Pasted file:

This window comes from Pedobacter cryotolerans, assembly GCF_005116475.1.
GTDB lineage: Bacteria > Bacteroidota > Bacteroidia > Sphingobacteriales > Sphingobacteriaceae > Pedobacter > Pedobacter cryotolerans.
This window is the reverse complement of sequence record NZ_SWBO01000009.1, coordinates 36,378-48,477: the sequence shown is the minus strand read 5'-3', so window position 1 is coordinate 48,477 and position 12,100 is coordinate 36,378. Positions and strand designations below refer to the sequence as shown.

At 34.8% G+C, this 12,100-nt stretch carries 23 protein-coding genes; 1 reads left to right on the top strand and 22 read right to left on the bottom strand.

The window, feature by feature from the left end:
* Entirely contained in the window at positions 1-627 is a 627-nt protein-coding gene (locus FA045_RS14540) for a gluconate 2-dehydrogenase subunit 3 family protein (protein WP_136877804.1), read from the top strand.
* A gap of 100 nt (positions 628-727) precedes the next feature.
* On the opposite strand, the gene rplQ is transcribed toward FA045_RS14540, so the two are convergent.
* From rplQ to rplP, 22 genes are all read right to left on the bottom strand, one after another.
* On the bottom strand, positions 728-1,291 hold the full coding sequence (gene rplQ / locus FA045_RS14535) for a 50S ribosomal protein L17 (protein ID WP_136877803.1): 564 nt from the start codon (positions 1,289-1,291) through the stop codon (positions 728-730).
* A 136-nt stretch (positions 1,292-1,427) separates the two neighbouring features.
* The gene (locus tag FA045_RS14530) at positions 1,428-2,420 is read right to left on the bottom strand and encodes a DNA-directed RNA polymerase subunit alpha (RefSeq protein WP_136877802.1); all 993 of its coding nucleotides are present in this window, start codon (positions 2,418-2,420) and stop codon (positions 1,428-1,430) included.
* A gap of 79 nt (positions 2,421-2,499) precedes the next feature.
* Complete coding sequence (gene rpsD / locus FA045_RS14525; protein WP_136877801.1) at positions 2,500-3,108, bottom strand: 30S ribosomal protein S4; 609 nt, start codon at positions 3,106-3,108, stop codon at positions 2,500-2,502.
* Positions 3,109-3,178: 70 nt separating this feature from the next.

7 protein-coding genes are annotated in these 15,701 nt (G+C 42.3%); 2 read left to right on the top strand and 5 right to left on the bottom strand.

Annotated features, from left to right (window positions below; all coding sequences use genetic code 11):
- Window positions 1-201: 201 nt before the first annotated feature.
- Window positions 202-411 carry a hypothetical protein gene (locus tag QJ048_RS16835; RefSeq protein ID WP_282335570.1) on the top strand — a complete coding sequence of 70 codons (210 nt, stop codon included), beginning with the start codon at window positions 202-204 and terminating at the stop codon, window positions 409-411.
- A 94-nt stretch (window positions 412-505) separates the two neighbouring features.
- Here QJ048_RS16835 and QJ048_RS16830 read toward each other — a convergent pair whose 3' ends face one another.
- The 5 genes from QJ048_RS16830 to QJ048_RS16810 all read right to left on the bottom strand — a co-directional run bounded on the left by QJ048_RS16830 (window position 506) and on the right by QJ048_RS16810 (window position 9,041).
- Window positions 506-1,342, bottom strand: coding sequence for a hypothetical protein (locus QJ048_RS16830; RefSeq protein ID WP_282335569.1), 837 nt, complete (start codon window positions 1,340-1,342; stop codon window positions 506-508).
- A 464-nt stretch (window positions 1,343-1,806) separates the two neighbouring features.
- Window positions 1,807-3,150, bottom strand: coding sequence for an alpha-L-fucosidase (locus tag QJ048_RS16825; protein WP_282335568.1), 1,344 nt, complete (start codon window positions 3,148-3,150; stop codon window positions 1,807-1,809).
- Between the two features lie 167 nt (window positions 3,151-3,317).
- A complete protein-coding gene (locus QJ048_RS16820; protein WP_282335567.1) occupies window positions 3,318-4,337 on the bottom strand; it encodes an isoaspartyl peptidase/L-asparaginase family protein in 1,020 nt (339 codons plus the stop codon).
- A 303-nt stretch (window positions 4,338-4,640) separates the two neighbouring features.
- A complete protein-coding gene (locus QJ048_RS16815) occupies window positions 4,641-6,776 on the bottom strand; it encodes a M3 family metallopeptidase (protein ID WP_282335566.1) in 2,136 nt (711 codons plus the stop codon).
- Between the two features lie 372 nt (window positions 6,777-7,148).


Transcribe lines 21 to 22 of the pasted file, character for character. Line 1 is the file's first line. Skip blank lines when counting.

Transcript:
- Here QJ048_RS16835 and QJ048_RS16830 read toward each other — a convergent pair whose 3' ends face one another.
- The 5 genes from QJ048_RS16830 to QJ048_RS16810 all read right to left on the bottom strand — a co-directional run bounded on the left by QJ048_RS16830 (window position 506) and on the right by QJ048_RS16810 (window position 9,041).